Albion, Books, Don and Wen

Dear Don: ‘Old-Man-Young’

Dear Don,

Perhaps that’s why they are ‘authorities’… a tramline train of thought instead of spreading root and branch…

You know, I think you are right about that being the ‘young James’ weekend… which would indeed give us  our ‘three’… and it was definitely a very odd ‘close encounter’, giving a whole new meaning to the title of ‘Old-Man-Young’.

Does that count as a ‘time-slip’, do you think, or a glitch in the continuum? A brief hop from one string to the next, like a record skipping in play? Or just a deliberate blindfold, once more applied at an important crossroads?

Yes, there were several churches on that route home that we were going to visit, but as usual, we were still coming down from the workshop and came straight back to yours. The Winged Wayland and the Sutton Hoo Odin both remind me forcibly of the Loki Stone… another weird one, with the parrots flying wild in the winter trees.

The Loki Stone, they reckon, dates back to the 900s and shows the god… another shapeshifter… bound with the innards of his wolf-son.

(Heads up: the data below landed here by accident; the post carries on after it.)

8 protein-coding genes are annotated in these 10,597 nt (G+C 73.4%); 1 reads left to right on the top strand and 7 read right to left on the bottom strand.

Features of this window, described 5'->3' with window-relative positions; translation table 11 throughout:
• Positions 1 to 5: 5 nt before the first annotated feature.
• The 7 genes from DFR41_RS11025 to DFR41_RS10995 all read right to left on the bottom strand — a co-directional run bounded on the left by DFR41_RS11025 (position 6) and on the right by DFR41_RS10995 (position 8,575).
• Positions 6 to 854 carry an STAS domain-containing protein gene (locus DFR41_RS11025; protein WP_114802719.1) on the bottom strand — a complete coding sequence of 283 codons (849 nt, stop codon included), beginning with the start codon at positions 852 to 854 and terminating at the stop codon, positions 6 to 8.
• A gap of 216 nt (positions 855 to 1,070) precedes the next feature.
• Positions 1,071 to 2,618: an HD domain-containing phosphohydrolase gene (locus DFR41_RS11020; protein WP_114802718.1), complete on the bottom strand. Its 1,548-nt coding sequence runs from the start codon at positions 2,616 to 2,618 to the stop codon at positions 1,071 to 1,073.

I wonder how closely shapeshifting is tied to the whole time-slip anomaly?

Once the churches  reopen for visitors, we should make the trip to Ilkley and try to get into the ones on our list… I miss ‘my’ patch of moors anyway and it has been a few years since our last visit.

As to Ilkley being do-able on our way back from our upcoming trip north… quite apart from the lack of time we’ll have… it is sort of the wrong side of the country. Especially when we’ll have Anu to reclaim from his own holiday.

Anu, by the way, wishes to know more about this Beast Master, who appears to be being licked by dogs. And does he supply cheese?

That animal lacks proper respect…


Wen and the cheesehound x


Joining Don & Wen

Stuart France & Sue Vincent

Don and Wen, two friends living hundreds of miles apart embark, all unwittingly, upon a quest through the ancient and sacred landscape of Albion…

The two share a passion for these prehistoric sites, seeing that their potential has not been erased by time, making them as vital and relevant in today’s society as they always were.

Through Don and Wen’s correspondence, learn how to read the clues hiding within the landscape and in the symbols of faith left by our forefathers in the mediaeval churches, stone circles and ancient monuments.

This is the second book in the series, ‘Finding Don and Wen’, but can stand alone. The book may act as a guide to show the reader how to engage with the land in a meaningful way… and how that engagement opens you wide to life in all its glory.

Available for Kindle and in Paperback

via Amazon UK, and worldwide